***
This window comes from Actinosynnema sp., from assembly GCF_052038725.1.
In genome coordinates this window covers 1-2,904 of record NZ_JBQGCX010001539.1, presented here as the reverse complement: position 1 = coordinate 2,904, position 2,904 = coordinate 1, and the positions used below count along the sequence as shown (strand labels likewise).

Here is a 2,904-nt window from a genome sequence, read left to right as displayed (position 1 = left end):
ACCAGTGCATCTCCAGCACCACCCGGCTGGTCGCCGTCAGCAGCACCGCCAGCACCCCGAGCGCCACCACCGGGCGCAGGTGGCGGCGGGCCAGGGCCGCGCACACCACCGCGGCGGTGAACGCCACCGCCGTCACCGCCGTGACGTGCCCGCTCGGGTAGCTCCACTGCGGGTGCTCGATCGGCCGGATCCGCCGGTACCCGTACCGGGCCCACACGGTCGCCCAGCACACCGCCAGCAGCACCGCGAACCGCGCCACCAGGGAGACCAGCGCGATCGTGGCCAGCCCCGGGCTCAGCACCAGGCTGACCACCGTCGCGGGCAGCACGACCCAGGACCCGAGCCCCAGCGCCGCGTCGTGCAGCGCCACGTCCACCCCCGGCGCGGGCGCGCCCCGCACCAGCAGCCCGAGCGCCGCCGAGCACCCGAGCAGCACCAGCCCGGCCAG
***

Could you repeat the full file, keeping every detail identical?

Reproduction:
This window comes from Actinosynnema sp., from assembly GCF_052038725.1.
In genome coordinates this window covers 1-2,904 of record NZ_JBQGCX010001539.1, presented here as the reverse complement: position 1 = coordinate 2,904, position 2,904 = coordinate 1, and the positions used below count along the sequence as shown (strand labels likewise).

Here is a 2,904-nt window from a genome sequence, read left to right as displayed (position 1 = left end):
ACCAGTGCATCTCCAGCACCACCCGGCTGGTCGCCGTCAGCAGCACCGCCAGCACCCCGAGCGCCACCACCGGGCGCAGGTGGCGGCGGGCCAGGGCCGCGCACACCACCGCGGCGGTGAACGCCACCGCCGTCACCGCCGTGACGTGCCCGCTCGGGTAGCTCCACTGCGGGTGCTCGATCGGCCGGATCCGCCGGTACCCGTACCGGGCCCACACGGTCGCCCAGCACACCGCCAGCAGCACCGCGAACCGCGCCACCAGGGAGACCAGCGCGATCGTGGCCAGCCCCGGGCTCAGCACCAGGCTGACCACCGTCGCGGGCAGCACGACCCAGGACCCGAGCCCCAGCGCCGCGTCGTGCAGCGCCACGTCCACCCCCGGCGCGGGCGCGCCCCGCACCAGCAGCCCGAGCGCCGCCGAGCACCCGAGCAGCACCAGCCCGGCCAG